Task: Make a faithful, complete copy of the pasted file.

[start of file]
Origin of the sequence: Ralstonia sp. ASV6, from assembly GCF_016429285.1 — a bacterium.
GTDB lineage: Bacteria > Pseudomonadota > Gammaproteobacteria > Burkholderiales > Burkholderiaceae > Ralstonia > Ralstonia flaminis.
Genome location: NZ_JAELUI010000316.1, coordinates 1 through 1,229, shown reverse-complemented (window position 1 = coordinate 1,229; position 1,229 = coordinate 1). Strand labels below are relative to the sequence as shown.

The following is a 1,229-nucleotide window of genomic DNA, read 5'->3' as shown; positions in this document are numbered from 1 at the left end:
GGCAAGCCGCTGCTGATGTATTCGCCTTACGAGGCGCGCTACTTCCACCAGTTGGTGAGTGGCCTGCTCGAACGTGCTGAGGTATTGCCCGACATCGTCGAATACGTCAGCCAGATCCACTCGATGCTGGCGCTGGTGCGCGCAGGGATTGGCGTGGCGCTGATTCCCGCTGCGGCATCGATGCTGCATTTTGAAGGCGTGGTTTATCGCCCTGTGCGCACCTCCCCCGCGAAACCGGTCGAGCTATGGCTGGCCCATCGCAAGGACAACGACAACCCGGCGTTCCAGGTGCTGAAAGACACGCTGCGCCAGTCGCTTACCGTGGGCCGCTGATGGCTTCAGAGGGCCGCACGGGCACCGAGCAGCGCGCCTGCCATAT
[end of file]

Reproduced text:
Origin of the sequence: Ralstonia sp. ASV6, from assembly GCF_016429285.1 — a bacterium.
GTDB lineage: Bacteria > Pseudomonadota > Gammaproteobacteria > Burkholderiales > Burkholderiaceae > Ralstonia > Ralstonia flaminis.
Genome location: NZ_JAELUI010000316.1, coordinates 1 through 1,229, shown reverse-complemented (window position 1 = coordinate 1,229; position 1,229 = coordinate 1). Strand labels below are relative to the sequence as shown.

The following is a 1,229-nucleotide window of genomic DNA, read 5'->3' as shown; positions in this document are numbered from 1 at the left end:
GGCAAGCCGCTGCTGATGTATTCGCCTTACGAGGCGCGCTACTTCCACCAGTTGGTGAGTGGCCTGCTCGAACGTGCTGAGGTATTGCCCGACATCGTCGAATACGTCAGCCAGATCCACTCGATGCTGGCGCTGGTGCGCGCAGGGATTGGCGTGGCGCTGATTCCCGCTGCGGCATCGATGCTGCATTTTGAAGGCGTGGTTTATCGCCCTGTGCGCACCTCCCCCGCGAAACCGGTCGAGCTATGGCTGGCCCATCGCAAGGACAACGACAACCCGGCGTTCCAGGTGCTGAAAGACACGCTGCGCCAGTCGCTTACCGTGGGCCGCTGATGGCTTCAGAGGGCCGCACGGGCACCGAGCAGCGCGCCTGCCATAT